Sewage poses risk to National Trust visitors

Bucks Free Press: Hughenden Manor land Hughenden Manor land

SEWAGE has polluted part of the Hughenden Manor estate land, after a cover is thought to have been removed by Thames Water.

The National Trust, which runs the Manor and park, has been working with Thames Water and the Environment Agency to try to resolve the water contamination issues.

Jim Foy, NT general manager, for Hughenden, West Wycombe and Central Chilterns Properties, said: "On Friday, February 14 Thames Water opened the foul sewer cover in Hughenden’s historic parkland in an attempt to relieve pressure on the section in the Hughenden Valley Road. This caused effluent to escape, polluting the surrounding area, not just in the parkland but also the chalk stream three metres away."

He said the EA has been told about the potential risks to water courses, grazing animals and visitors.

He added: "In an attempt to mitigate any of these impacts we have erected temporary fencing around the foul sewer cover and erected temporary signs, warning visitors and local walkers of the potential risks. We have escalated the matter to Thames Water yet remain concerned that to date it is unresolved and are eager to see a swift and permanent solution."

Spokesman for Thames Water, Sarah Sharpe, said: "Wastewater coming out of the sewer network is heavily diluted with groundwater, and therefore poses minimal risk. We are monitoring the watercourse and will continue to work closely with the Environment Agency."

Comments (2)

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9:52am Thu 27 Feb 14

rem708 says...

"Spokesman for Thames Water, Sarah Sharpe, said: "Wastewater coming out of the sewer network is heavily diluted with groundwater, and therefore poses minimal risk."

If it poses minimal risk then why do we have to process it in sewage farms?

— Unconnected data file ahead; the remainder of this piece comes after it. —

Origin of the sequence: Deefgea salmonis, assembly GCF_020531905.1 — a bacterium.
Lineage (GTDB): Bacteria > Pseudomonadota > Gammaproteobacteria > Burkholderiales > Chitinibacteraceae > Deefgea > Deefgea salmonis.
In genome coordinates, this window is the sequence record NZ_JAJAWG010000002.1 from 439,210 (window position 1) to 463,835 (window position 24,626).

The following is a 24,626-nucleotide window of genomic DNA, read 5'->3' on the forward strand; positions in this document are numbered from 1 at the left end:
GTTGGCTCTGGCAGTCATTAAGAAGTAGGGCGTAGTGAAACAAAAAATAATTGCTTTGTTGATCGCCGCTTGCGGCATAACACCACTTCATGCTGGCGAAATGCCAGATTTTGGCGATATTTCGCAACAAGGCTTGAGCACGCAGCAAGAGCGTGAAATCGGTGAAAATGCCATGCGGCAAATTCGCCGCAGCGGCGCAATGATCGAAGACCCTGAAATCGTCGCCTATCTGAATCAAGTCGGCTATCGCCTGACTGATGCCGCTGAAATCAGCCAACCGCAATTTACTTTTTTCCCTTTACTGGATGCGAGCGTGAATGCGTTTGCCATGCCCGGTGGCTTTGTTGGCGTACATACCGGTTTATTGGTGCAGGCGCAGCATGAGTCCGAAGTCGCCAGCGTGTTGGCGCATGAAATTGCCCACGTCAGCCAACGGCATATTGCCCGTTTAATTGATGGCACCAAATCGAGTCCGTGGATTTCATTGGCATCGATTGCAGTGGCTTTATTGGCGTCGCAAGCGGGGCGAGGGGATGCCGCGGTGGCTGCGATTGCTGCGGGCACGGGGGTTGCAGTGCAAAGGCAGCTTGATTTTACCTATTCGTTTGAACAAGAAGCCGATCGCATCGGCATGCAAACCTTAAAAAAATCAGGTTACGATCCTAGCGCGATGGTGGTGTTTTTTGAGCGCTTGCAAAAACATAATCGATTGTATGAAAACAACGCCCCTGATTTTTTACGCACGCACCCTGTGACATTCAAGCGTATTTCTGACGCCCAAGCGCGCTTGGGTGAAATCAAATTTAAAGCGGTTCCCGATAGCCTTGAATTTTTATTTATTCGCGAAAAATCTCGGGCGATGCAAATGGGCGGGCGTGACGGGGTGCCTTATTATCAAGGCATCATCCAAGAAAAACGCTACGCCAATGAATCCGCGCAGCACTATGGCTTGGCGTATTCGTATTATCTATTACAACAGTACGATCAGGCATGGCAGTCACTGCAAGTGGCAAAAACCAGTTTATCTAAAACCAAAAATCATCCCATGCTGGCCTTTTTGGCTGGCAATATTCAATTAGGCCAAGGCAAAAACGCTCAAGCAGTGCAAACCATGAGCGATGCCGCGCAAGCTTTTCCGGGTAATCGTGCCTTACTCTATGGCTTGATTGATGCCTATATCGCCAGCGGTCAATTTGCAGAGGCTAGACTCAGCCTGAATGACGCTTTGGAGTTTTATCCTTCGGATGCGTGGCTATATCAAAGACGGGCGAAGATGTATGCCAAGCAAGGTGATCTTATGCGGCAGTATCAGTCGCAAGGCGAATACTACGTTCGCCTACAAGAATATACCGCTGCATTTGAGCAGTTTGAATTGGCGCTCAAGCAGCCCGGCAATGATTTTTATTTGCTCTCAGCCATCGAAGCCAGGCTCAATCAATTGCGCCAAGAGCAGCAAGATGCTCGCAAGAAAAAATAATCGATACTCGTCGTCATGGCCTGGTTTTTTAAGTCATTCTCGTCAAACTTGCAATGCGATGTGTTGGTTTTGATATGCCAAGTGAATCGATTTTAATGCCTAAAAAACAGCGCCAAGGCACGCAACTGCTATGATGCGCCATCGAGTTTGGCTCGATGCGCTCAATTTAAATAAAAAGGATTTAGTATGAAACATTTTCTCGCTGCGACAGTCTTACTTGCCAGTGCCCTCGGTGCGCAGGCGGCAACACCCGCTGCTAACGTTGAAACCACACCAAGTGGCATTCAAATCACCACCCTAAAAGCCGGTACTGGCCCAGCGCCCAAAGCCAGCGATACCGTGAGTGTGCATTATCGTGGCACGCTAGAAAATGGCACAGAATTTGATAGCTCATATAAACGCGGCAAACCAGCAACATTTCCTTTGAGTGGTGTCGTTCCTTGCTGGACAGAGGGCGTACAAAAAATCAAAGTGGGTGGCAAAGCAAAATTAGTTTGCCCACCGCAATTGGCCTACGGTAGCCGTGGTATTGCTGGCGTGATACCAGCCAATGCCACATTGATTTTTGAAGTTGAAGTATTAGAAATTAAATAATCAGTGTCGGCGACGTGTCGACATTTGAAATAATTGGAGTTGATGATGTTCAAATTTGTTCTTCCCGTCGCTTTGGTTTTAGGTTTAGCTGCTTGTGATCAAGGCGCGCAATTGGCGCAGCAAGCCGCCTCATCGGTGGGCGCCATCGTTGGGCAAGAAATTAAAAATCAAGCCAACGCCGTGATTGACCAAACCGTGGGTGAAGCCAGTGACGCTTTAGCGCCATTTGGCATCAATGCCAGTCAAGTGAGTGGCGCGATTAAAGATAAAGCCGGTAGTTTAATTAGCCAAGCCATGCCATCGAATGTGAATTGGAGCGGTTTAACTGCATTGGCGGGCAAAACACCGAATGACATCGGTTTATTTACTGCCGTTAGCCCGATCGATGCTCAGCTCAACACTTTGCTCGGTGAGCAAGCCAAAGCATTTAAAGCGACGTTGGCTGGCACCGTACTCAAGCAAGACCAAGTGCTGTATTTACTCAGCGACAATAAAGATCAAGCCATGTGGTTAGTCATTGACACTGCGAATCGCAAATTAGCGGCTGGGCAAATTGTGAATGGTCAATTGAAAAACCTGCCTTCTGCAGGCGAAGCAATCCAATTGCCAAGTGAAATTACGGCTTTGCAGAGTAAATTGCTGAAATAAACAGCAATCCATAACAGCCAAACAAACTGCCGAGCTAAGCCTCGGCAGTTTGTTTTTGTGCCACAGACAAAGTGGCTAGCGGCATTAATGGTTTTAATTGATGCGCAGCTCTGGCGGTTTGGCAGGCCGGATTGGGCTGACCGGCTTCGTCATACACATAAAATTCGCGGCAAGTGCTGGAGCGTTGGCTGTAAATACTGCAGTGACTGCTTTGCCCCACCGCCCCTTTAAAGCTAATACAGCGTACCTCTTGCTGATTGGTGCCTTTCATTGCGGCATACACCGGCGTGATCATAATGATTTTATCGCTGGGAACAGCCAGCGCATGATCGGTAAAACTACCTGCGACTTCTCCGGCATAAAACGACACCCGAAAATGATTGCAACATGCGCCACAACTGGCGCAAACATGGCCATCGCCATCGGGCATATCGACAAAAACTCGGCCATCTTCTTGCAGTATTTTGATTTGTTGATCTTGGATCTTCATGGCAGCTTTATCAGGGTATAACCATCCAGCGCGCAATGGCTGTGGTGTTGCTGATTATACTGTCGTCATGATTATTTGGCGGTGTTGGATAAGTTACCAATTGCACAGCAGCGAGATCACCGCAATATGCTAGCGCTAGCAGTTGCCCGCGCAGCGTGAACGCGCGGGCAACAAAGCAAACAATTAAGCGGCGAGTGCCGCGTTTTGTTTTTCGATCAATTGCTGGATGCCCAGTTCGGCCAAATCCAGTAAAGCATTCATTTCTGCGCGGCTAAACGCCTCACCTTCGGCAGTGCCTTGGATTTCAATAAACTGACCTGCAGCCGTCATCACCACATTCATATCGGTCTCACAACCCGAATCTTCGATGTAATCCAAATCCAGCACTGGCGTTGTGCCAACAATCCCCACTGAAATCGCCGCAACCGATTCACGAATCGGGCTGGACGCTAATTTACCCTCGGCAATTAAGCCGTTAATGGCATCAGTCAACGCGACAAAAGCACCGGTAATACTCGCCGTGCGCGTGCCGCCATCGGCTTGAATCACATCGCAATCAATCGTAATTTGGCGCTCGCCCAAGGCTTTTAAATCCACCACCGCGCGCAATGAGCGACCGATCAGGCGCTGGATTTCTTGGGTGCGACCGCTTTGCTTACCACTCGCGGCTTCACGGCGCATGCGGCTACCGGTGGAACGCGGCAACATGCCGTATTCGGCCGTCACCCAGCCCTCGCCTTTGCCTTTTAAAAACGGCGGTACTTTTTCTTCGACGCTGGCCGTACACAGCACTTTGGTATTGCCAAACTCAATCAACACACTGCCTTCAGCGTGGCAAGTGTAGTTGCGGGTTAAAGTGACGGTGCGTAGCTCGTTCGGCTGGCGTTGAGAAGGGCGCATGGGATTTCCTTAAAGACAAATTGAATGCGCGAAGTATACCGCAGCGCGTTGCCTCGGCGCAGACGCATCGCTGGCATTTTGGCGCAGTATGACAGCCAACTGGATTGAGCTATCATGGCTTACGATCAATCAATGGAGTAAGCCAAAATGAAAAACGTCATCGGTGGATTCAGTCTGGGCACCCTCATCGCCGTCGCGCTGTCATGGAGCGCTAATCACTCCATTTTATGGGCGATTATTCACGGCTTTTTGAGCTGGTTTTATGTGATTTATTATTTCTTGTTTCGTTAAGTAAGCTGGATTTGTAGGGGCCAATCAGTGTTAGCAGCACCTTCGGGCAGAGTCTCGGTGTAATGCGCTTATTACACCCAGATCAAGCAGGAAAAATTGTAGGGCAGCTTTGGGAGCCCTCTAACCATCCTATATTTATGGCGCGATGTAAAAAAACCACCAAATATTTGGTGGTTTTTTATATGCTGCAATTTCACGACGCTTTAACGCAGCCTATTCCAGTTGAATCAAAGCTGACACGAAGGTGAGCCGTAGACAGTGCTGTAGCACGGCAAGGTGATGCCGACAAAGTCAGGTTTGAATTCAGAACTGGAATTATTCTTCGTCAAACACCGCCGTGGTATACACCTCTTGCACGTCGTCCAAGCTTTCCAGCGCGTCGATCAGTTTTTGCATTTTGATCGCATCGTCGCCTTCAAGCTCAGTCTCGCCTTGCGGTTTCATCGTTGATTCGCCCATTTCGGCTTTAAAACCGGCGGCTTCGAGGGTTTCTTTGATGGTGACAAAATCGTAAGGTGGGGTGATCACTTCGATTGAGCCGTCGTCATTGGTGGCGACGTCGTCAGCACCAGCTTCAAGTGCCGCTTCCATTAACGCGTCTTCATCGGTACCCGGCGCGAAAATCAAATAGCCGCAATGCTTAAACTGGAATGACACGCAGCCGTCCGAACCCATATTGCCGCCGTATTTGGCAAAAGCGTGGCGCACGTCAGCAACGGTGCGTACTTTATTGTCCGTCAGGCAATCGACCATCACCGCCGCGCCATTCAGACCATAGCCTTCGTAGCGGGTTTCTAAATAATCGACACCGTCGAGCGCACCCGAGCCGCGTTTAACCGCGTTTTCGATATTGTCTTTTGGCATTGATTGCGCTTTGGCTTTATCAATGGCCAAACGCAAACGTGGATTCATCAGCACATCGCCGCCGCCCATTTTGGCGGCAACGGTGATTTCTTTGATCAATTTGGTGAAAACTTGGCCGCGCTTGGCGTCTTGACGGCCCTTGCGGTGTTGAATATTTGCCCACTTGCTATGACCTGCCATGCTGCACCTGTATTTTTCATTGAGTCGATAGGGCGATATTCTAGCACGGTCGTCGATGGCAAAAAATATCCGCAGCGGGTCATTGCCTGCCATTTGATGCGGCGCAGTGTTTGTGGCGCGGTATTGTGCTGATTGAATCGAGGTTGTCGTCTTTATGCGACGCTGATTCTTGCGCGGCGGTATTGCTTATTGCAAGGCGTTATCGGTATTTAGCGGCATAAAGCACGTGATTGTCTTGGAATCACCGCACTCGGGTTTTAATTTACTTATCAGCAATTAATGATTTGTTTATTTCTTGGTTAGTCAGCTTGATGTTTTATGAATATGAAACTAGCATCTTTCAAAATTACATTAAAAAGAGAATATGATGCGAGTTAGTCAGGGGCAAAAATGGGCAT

"Spokesman for Thames Water, Sarah Sharpe, said: "Wastewater coming out of the sewer network is heavily diluted with groundwater, and therefore poses minimal risk." If it poses minimal risk then why do we have to process it in sewage farms? rem708
  • Score: 6

2:31am Sat 1 Mar 14

Dickitdo says...

Has the sewage system failed because we have no sewage treatment plant in High Wycombe , it would seem very probable as the sewage has to be pumped to Marlow Sewage works , and we know that they have had problems . The people of Marlow were requested not to use their toilets as the sewage system could not cope . As far as I know the people of High Wycombe have not had a similar request . I am sure this would not have happened If they had not closed Wycombe Sewage works and sold the site for a housing development on what must surely be a heavily polluted site . As are the local allotments that the Council closed because of the alleged pollution with heavy metals ! . Probably soon to be another housing site .
Has the sewage system failed because we have no sewage treatment plant in High Wycombe , it would seem very probable as the sewage has to be pumped to Marlow Sewage works , and we know that they have had problems . The people of Marlow were requested not to use their toilets as the sewage system could not cope . As far as I know the people of High Wycombe have not had a similar request . I am sure this would not have happened If they had not closed Wycombe Sewage works and sold the site for a housing development on what must surely be a heavily polluted site . As are the local allotments that the Council closed because of the alleged pollution with heavy metals ! . Probably soon to be another housing site . Dickitdo
  • Score: 10

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